Taxpayers paid millions more for DeSantis security, travel amid presidential race

“It doesn’t matter whether it’s a campaign event or a vacation on the beach, for protective ops we cover him 24-7,” an FDLE spokesperson said.
Florida Gov. Ron DeSantis waves as he arrives to sign the state budget on Thursday, June 2, 2022, at The Villages.
Florida Gov. Ron DeSantis waves as he arrives to sign the state budget on Thursday, June 2, 2022, at The Villages. [ STEPHEN M. DOWELL | AP ]
Published Aug. 16|Updated Aug. 16

TALLAHASSEE — Florida taxpayers have spent more than $13 million on travel and protective security for Gov. Ron DeSantis in the two years he has prepared and run a campaign to become the 2024 Republican presidential nominee, according to state records released this week.

While some of that money covers the governor’s routine security and travel for his state job, the totals for the 2021-22 and 2022-23 budget years are significantly higher than the state spent his first two years in office — and it is substantially more than what several other states report their sitting governors spent while running for president in previous election cycles.

Florida allows taxpayers to pick up all the costs for travel and security for its governors, even when they are engaged in political campaigning or personal travel. In just over four years in office, the total cost of travel and security detail for the governor and his family is more than $22 million.

“Protective operations salaries are covered under the FDLE (Florida Department of Law Enforcement) budget,” said Gretl Plessinger, spokesperson for the agency that handles the governor’s security and travel in an interview in June. “For us, it doesn’t matter whether it’s a campaign event or a vacation on the beach, for protective ops we cover him 24-7.”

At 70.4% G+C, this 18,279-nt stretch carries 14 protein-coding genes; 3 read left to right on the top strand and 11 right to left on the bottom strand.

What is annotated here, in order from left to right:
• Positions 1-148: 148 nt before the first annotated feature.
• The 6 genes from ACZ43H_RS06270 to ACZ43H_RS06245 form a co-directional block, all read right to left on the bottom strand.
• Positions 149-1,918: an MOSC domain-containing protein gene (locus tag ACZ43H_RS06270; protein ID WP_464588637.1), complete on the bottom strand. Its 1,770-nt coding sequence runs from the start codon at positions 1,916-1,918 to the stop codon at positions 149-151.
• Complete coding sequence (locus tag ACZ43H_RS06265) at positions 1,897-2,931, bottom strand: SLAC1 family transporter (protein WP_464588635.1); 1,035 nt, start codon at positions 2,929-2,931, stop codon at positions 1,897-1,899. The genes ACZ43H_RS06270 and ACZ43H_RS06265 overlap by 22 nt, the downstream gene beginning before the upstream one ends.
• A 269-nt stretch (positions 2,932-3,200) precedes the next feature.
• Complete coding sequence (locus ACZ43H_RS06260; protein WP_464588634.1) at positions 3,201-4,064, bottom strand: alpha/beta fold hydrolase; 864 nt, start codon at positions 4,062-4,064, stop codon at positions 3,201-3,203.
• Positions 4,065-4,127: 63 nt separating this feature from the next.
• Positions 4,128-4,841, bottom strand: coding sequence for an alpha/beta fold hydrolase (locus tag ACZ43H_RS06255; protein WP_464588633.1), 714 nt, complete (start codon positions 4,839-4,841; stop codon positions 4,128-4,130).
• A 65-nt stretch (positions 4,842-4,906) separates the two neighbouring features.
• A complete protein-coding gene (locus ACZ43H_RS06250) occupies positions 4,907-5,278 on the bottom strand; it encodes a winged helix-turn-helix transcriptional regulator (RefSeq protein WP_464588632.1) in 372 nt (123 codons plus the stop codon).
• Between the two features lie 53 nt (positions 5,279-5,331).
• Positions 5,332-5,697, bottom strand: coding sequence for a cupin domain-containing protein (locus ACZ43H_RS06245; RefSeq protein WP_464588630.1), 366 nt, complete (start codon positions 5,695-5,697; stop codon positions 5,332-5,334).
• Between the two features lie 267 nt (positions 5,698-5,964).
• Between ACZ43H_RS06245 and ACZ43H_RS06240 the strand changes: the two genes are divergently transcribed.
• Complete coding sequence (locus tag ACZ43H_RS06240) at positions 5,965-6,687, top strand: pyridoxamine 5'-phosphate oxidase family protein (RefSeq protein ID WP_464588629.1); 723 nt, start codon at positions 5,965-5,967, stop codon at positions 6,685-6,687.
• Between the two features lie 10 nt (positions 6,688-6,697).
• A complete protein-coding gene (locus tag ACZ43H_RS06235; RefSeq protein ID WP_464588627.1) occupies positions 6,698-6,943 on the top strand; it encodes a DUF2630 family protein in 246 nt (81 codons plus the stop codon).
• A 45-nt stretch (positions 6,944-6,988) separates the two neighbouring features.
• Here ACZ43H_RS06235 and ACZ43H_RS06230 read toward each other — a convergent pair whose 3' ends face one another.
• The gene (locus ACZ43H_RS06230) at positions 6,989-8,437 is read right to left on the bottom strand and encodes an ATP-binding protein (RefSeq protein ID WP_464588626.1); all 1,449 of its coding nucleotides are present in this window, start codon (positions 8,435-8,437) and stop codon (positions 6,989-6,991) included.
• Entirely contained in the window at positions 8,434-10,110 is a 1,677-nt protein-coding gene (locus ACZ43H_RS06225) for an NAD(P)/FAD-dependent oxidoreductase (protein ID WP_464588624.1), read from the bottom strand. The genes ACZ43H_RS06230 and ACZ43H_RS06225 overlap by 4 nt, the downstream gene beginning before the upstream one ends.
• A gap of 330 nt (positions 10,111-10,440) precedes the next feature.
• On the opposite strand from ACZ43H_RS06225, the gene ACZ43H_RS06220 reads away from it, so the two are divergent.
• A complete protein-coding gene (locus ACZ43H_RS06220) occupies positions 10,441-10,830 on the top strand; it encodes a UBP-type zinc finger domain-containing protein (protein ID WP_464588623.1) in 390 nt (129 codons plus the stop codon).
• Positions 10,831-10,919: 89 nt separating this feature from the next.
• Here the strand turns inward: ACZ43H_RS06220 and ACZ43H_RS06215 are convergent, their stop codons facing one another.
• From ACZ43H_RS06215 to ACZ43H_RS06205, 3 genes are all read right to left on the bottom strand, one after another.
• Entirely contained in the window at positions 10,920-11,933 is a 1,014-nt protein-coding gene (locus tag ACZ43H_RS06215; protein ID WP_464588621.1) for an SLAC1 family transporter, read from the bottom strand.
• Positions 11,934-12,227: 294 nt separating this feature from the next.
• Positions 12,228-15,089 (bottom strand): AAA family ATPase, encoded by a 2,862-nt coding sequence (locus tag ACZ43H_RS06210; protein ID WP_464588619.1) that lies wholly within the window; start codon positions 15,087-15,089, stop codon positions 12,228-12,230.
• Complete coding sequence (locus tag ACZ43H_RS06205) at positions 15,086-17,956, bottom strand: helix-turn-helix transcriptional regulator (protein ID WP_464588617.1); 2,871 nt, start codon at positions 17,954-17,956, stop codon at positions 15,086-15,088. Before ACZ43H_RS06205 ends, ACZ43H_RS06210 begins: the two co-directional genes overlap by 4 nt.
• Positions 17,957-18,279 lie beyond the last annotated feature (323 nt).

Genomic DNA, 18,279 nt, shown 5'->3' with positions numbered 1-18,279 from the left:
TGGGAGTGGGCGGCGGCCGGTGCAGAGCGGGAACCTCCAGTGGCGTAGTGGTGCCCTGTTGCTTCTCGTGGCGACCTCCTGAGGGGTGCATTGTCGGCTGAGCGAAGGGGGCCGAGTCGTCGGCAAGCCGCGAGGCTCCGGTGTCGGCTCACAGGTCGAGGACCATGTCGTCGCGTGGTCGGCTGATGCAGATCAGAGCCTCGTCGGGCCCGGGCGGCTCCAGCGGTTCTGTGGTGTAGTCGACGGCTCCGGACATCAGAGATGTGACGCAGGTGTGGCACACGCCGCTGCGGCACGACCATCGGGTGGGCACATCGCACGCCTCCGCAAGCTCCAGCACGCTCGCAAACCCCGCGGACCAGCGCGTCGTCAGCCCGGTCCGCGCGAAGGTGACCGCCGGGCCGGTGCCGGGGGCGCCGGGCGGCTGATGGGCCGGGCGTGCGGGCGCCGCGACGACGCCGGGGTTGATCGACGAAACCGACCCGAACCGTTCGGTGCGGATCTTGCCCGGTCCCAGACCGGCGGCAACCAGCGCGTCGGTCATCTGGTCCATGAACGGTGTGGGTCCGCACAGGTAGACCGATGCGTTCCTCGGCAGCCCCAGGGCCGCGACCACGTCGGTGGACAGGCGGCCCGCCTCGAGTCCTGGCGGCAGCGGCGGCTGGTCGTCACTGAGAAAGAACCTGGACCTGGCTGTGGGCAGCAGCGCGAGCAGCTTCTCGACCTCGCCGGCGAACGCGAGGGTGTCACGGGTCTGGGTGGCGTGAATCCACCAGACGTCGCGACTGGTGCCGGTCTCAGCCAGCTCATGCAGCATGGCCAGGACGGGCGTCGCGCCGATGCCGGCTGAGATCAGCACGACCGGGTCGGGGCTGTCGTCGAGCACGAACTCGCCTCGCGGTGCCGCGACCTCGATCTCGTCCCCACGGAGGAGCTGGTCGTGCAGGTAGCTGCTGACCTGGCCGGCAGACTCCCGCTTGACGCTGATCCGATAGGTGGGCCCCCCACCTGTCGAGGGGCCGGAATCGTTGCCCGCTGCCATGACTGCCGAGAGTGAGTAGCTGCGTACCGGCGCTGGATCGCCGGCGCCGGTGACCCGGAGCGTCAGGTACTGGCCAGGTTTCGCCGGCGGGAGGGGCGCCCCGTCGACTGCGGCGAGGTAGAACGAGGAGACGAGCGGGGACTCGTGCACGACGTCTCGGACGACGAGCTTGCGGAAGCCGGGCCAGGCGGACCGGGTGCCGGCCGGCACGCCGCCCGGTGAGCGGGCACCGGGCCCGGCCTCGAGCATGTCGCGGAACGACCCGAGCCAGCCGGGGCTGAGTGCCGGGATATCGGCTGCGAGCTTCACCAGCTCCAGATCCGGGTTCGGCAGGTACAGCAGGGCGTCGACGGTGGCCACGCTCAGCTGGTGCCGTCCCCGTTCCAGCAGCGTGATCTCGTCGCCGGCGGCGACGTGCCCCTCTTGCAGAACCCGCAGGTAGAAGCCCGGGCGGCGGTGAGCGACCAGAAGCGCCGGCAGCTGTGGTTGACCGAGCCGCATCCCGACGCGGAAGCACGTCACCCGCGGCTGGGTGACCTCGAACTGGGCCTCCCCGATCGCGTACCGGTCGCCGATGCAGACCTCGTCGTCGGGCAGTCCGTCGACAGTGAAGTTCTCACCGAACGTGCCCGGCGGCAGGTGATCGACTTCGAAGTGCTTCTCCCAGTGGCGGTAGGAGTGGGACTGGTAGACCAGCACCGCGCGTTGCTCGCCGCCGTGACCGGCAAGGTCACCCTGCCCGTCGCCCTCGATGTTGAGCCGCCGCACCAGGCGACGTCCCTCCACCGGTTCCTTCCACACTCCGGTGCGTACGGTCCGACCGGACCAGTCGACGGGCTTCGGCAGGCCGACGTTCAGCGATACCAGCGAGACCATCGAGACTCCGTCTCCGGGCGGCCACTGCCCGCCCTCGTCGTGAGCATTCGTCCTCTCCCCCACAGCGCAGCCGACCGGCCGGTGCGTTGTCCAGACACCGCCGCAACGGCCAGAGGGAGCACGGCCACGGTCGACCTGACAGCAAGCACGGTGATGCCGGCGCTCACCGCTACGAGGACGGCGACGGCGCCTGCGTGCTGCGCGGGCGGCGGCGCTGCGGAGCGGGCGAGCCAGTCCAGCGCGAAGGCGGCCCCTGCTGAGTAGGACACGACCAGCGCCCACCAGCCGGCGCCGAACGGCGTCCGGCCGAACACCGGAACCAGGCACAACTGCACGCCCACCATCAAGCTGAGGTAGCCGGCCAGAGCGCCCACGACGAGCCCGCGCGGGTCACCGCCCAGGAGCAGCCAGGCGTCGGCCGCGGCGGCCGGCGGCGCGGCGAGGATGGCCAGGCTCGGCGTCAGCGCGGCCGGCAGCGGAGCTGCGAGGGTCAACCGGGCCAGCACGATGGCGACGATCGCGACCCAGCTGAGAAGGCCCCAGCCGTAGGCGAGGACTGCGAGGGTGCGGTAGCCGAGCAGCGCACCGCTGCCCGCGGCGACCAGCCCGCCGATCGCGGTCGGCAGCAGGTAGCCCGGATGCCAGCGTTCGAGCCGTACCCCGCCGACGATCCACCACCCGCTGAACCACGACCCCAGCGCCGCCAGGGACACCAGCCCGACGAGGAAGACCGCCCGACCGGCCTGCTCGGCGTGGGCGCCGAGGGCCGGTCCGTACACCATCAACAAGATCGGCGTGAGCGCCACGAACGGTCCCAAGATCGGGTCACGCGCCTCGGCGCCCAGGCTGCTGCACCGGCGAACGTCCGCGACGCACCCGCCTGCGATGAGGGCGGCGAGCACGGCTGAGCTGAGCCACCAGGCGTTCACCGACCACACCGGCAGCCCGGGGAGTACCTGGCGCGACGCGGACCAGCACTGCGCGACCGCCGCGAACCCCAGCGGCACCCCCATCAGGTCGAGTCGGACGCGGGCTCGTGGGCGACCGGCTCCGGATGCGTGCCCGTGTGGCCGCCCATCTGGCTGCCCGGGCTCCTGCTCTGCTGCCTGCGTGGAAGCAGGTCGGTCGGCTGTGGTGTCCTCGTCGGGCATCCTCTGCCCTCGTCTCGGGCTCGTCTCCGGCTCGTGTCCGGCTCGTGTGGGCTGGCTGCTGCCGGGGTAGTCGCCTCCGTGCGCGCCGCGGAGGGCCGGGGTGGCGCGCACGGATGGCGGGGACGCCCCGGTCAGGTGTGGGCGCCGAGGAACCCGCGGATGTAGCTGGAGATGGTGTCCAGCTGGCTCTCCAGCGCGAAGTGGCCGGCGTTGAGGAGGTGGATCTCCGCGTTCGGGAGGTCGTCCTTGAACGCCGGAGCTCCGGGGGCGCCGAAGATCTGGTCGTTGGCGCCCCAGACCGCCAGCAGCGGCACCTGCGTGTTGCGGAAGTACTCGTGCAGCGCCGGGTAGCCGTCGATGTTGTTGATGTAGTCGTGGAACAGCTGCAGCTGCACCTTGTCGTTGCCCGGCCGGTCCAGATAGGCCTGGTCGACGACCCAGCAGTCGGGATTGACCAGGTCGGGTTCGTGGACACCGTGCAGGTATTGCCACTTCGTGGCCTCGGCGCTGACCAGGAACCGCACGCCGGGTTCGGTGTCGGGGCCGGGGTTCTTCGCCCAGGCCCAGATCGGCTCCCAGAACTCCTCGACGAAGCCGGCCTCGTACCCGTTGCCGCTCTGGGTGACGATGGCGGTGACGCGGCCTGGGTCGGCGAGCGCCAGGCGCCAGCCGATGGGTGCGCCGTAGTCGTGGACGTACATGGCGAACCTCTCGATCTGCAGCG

In the 2022-23 budget year that ended June 30, the state spent more than $3 million on DeSantis’ travel and more than $5 million on his protective security detail, according to the agency’s Report on Transportation and Protective Services. That was a 69% increase over the expenses paid in 2021-22, when the state spent $4.7 million for the governor’s travel and security detail as he traveled the state seeking re-election.

FDLE added agents to security detail

DeSantis has spent much of the last two years traveling the country promoting his political memoir and raising money for his campaigns. Some of the additional cost can be attributed to the need for additional Florida Department of Law Enforcement agents on the governor’s security detail, said Alex Lanfranconi, the governor’s deputy press secretary.

“His record as the most effective conservative governor in American history has also earned him an elevated threat profile, and FDLE has increased the number of protective agents to ensure the governor and his family remain safe,” Lanfranconi said.

In his first two years on the job, the cost of DeSantis’ travel and security averaged about $3.75 million, but, since the end of the pandemic and start of the governor’s national political pursuits, those numbers have increased significantly. In the 2021-22 fiscal it was $4.76 million and in ‘22-23 is $8 million.